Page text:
Why you should get involved with your local teaching association

I started this post months ago and, given that I’m currently off work preparing for a minor little hospital procedure, I thought I might as well finish it! It’s also the kind of blog post that really belongs on my old blog, Berlingo, since it’s directed more at teachers, but since I finished my teaching blog with a farewell post, I’m posting this here instead!

I recently attended two out of the five days of the IATEFL Annual Conference, where I learnt that there are over 100 IATEFL affiliate organisations around the world. On a recent reminisce about my time in Berlin (as it was around this time last year I finished my CELTA and started teaching) I ended up thinking about ELTABB, the IATEFL Associate organisation in Berlin, and reflecting on all the opportunities I got out of that. I thought that listing them here might encourage more teachers to get involved with their equivalent of ELTABB, to really enrich their teaching experience and develop themselves professionally.

  • Through some chance encounters and lucky conversations (most of which initially took place on Twitter!), I was offered the opportunity to Tweet for ELTABB, as the Twitter feed had been neglected for the previous six years. It took a lot of determination to track down the person who had set up the @eltabb account but we managed it and I took control of the account, tweeting about our events and retweeting useful articles, teaching tips and comments from other accounts. This was good experience in social media management, and where I learnt to make the most out of Tweetdeck – a tool I recommend for any semi-serious Twitter users.
  • I attended many workshops and seminars organised by the wonderful Events Coordinator Mandy Welfare, one of which I wrote up on my old blog, Berlingo.
    In writing such summaries, I was able to practice my summary-writing skills and, I suppose, on a slightly more ruthless professional level, ‘put myself out there’ because my summary also appeared on the ELTABB members-only area, so people who would never stumble upon my  blog would end up reading my posts.
  • I got my first ever teaching job through the ELTABB Facebook page, which I found when I was still finishing my CELTA. It was a three-week cover for someone who was on holiday, and it was a mixed adult group of complete beginners, A2 and B1 students, so it was certainly a challenge! My blog posts about what this experience taught me are here on my old blog.
  • I took part in my first ever Lesson Jam, which was organised by the Lesson Jam pioneer, the lovely Tom Heaven. I posted about this, too, and have since seen Tom extend the idea all around the world, as well as taking his concept to IATEFL for a second year running.
  • Almost most importantly of all, I made some great friends! The people I was lucky enough to be on the committee with (even though my role wasn’t a key one to the organisation, I still attended a few meetings) became firm friends, and it was lovely to bump into a few of them in Birmingham at IATEFL earlier in April.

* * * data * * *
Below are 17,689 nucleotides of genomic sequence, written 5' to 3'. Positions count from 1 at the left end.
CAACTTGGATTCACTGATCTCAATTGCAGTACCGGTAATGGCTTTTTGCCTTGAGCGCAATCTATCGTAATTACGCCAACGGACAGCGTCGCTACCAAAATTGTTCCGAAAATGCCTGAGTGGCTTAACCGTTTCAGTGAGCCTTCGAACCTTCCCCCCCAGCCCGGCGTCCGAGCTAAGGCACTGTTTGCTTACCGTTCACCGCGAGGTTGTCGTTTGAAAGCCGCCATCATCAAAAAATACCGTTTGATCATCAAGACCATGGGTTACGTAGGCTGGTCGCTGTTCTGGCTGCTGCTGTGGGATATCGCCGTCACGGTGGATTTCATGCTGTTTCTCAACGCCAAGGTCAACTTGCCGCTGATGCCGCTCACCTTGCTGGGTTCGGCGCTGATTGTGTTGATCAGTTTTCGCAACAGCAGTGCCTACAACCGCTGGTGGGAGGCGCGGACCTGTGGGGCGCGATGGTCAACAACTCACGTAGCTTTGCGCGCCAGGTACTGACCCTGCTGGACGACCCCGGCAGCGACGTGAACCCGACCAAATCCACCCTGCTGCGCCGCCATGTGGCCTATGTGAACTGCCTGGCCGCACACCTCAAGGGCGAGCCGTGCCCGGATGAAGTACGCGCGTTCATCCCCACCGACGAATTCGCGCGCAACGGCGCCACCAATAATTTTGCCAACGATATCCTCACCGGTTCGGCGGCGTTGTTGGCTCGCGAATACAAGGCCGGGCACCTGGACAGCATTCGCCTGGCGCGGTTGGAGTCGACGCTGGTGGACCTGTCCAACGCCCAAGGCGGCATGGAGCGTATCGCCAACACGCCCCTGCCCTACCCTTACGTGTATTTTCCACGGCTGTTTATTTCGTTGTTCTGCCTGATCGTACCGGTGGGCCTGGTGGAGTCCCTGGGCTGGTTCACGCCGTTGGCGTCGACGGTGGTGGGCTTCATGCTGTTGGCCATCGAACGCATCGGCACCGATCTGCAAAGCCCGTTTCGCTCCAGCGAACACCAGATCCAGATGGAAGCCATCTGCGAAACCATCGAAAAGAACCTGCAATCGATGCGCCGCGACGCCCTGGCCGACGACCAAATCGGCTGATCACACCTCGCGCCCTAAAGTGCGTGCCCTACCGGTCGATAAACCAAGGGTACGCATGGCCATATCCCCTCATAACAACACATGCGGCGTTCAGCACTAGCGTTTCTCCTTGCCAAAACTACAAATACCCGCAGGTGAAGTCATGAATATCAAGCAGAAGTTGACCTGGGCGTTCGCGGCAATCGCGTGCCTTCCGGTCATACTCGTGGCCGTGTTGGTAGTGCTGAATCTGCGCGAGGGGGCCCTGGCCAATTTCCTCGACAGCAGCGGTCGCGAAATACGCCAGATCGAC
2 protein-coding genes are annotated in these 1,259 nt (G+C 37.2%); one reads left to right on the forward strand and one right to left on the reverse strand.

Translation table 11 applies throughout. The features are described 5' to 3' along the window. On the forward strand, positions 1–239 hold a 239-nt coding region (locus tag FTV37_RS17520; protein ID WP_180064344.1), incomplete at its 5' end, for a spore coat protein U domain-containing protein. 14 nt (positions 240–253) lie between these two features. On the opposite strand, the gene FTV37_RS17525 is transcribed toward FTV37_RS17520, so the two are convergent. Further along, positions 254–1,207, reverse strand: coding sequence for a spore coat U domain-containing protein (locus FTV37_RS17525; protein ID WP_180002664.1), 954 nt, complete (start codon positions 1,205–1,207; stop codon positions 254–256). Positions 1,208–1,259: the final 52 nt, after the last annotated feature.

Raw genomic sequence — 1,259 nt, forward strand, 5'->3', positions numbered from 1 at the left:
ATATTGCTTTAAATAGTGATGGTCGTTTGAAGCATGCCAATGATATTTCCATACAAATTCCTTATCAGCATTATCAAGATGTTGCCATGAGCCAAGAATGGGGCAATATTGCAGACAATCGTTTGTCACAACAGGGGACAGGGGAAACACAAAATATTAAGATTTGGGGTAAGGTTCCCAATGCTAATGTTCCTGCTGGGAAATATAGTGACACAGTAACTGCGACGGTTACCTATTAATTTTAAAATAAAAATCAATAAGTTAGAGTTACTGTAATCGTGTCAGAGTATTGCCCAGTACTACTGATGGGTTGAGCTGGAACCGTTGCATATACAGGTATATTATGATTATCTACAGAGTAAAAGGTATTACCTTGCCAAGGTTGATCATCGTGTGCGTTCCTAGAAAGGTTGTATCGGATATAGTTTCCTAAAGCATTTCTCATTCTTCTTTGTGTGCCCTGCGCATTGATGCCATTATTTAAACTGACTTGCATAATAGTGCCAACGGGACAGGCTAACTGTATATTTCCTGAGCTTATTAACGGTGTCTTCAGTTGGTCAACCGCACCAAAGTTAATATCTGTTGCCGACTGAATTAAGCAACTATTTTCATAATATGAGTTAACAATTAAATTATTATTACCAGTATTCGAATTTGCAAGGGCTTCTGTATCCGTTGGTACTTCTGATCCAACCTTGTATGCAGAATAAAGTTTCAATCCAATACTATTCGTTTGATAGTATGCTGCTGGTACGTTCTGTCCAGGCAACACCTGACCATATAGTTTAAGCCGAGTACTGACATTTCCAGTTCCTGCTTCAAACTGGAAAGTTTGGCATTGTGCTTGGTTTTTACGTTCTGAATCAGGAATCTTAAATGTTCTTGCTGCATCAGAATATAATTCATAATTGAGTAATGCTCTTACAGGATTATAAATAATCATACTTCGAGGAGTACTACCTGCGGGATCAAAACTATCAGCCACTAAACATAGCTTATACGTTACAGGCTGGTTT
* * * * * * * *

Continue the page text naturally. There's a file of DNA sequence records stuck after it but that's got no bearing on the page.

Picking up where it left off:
What do you think? Are you a member of your local teaching organisation? If not, why not?

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6 thoughts on “Why you should get involved with your local teaching association

  1. I also like the local meetings and events because the other members are teaching in a context quite comparable to my own, so we can exchange experiences and ideas that are almost instantly applicable to my own work.
    That’s not to say that this doesn’t happen at bigger conferences, and I wouldn’t replace, for example IATEFL, with a local organisation, but it’s a lot easier to get to local events and network a bit closer to home, so I’d definitely recommend joining a local ELT organisation or group!

    Liked by 1 person

    1. Thanks for your comment, Clare! I’m glad you agree 🙂 I think Germany is especially good at this, and I’m really looking forward to hearing more about your Meetup plans! You have also reminded me of one point to add to the list above – as ELTABB led me to get involved with MaWSiG!
      Thanks again for stopping by,
      Rachel

      Liked by 1 person

  2. I have been a member of my local association (TEA: Teachers of English in Austria) since it began some 25 years ago, am a member of ETAI and just attended their conference as well as numerous conferences of other TAs. I think the combination of local associations and international ones such as IATEFL or TESOL gives teachers the opportunity for PD which deals with situations and realities close to home while an international association can be used for global networking (helpful when attending conferences away from home) and a broad perspective on our profession. I am very glad to have had the chance to experience so many different associations and meet members from around the world and am looking forward to my next chances to do this.

    Liked by 1 person

    1. Thanks so much for taking the time to comment, Marjorie – I’m honoured 🙂
      It’s good to hear that the associations in Austria are as active as they are in neighbouring Germany.
      You have actually also reminded me that joining ELTABB led to my joining MaWSIG, which I think certainly needs to be on the list!

      Like

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